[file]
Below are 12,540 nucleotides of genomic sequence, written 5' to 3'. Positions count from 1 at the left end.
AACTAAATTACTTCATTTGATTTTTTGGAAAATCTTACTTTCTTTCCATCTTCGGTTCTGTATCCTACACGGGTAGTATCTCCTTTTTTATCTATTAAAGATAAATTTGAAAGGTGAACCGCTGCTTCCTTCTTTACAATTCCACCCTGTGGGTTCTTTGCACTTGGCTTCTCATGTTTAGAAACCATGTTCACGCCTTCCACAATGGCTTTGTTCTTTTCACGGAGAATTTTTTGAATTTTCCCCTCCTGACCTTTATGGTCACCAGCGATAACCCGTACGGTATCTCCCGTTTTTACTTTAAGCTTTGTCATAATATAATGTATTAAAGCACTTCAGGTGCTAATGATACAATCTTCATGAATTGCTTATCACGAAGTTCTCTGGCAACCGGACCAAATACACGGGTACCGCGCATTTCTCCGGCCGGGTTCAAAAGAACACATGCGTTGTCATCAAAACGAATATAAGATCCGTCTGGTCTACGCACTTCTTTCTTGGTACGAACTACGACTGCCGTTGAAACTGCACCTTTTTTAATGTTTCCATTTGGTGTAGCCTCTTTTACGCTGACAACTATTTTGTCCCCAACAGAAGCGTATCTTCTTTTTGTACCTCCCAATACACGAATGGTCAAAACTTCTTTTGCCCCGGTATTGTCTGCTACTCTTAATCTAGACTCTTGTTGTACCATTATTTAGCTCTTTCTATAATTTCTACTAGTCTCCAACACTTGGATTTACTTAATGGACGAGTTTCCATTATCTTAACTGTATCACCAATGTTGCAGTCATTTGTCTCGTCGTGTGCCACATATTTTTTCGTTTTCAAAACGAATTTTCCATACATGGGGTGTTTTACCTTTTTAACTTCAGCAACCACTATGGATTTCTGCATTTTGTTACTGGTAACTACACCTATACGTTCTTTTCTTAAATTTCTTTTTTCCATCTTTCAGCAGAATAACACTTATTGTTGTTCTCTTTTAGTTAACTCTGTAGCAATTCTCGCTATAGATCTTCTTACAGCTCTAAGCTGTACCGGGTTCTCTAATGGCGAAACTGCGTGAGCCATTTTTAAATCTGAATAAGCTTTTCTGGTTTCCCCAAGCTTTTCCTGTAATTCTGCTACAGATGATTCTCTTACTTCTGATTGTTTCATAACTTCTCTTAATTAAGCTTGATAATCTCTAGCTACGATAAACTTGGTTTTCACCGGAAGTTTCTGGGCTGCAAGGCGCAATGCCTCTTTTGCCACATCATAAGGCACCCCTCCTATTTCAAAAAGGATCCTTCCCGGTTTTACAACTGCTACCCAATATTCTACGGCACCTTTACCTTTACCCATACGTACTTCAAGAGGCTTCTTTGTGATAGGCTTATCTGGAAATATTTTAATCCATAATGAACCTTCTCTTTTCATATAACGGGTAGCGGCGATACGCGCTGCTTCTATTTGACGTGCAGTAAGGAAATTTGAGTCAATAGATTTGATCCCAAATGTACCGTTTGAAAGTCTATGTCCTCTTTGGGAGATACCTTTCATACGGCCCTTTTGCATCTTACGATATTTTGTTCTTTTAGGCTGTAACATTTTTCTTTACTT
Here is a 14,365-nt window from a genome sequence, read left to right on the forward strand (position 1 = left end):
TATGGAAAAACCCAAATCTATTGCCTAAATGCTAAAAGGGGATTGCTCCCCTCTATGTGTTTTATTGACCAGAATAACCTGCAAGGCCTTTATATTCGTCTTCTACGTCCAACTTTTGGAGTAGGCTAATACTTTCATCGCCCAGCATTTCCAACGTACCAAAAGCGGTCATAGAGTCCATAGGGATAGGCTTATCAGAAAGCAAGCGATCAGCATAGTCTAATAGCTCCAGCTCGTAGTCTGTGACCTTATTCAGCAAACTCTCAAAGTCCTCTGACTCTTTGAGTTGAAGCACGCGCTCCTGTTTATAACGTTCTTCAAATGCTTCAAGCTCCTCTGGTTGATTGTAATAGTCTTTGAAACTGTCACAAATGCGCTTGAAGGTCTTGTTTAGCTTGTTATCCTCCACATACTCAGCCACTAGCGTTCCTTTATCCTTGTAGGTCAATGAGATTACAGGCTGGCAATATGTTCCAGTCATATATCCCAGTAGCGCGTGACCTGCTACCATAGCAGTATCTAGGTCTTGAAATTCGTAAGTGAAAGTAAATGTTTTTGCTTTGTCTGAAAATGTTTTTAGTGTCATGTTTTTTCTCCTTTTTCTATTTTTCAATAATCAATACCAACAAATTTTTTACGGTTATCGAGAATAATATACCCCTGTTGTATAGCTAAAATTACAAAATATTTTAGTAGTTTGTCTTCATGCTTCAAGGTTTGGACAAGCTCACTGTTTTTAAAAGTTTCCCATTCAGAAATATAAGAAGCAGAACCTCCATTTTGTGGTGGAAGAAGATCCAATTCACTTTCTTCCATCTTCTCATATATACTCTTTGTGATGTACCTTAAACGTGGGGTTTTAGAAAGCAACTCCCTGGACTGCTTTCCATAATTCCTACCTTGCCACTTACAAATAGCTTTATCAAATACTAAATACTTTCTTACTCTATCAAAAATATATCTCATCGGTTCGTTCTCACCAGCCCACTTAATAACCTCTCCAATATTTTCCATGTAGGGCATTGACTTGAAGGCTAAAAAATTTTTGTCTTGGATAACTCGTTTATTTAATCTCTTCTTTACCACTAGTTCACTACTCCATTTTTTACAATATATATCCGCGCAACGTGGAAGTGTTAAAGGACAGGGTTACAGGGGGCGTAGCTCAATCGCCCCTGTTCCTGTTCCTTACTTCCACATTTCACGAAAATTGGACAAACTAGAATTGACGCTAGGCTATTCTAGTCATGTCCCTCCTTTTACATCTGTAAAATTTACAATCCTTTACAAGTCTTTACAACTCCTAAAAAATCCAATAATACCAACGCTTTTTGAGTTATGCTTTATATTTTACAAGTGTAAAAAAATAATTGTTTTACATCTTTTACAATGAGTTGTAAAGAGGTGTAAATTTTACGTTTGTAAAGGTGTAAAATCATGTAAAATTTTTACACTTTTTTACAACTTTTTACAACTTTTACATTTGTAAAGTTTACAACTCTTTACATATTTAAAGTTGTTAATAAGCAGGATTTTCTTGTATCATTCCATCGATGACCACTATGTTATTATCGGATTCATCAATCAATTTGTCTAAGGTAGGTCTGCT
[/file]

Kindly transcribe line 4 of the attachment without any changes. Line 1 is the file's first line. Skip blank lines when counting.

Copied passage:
TATGGAAAAACCCAAATCTATTGCCTAAATGCTAAAAGGGGATTGCTCCCCTCTATGTGTTTTATTGACCAGAATAACCTGCAAGGCCTTTATATTCGTCTTCTACGTCCAACTTTTGGAGTAGGCTAATACTTTCATCGCCCAGCATTTCCAACGTACCAAAAGCGGTCATAGAGTCCATAGGGATAGGCTTATCAGAAAGCAAGCGATCAGCATAGTCTAATAGCTCCAGCTCGTAGTCTGTGACCTTATTCAGCAAACTCTCAAAGTCCTCTGACTCTTTGAGTTGAAGCACGCGCTCCTGTTTATAACGTTCTTCAAATGCTTCAAGCTCCTCTGGTTGATTGTAATAGTCTTTGAAACTGTCACAAATGCGCTTGAAGGTCTTGTTTAGCTTGTTATCCTCCACATACTCAGCCACTAGCGTTCCTTTATCCTTGTAGGTCAATGAGATTACAGGCTGGCAATATGTTCCAGTCATATATCCCAGTAGCGCGTGACCTGCTACCATAGCAGTATCTAGGTCTTGAAATTCGTAAGTGAAAGTAAATGTTTTTGCTTTGTCTGAAAATGTTTTTAGTGTCATGTTTTTTCTCCTTTTTCTATTTTTCAATAATCAATACCAACAAATTTTTTACGGTTATCGAGAATAATATACCCCTGTTGTATAGCTAAAATTACAAAATATTTTAGTAGTTTGTCTTCATGCTTCAAGGTTTGGACAAGCTCACTGTTTTTAAAAGTTTCCCATTCAGAAATATAAGAAGCAGAACCTCCATTTTGTGGTGGAAGAAGATCCAATTCACTTTCTTCCATCTTCTCATATATACTCTTTGTGATGTACCTTAAACGTGGGGTTTTAGAAAGCAACTCCCTGGACTGCTTTCCATAATTCCTACCTTGCCACTTACAAATAGCTTTATCAAATACTAAATACTTTCTTACTCTATCAAAAATATATCTCATCGGTTCGTTCTCACCAGCCCACTTAATAACCTCTCCAATATTTTCCATGTAGGGCATTGACTTGAAGGCTAAAAAATTTTTGTCTTGGATAACTCGTTTATTTAATCTCTTCTTTACCACTAGTTCACTACTCCATTTTTTACAATATATATCCGCGCAACGTGGAAGTGTTAAAGGACAGGGTTACAGGGGGCGTAGCTCAATCGCCCCTGTTCCTGTTCCTTACTTCCACATTTCACGAAAATTGGACAAACTAGAATTGACGCTAGGCTATTCTAGTCATGTCCCTCCTTTTACATCTGTAAAATTTACAATCCTTTACAAGTCTTTACAACTCCTAAAAAATCCAATAATACCAACGCTTTTTGAGTTATGCTTTATATTTTACAAGTGTAAAAAAATAATTGTTTTACATCTTTTACAATGAGTTGTAAAGAGGTGTAAATTTTACGTTTGTAAAGGTGTAAAATCATGTAAAATTTTTACACTTTTTTACAACTTTTTACAACTTTTACATTTGTAAAGTTTACAACTCTTTACATATTTAAAGTTGTTAATAAGCAGGATTTTCTTGTATCATTCCATCGATGACCACTATGTTATTATCGGATTCATCAATCAATTTGTCTAAGGTAGGTCTGCT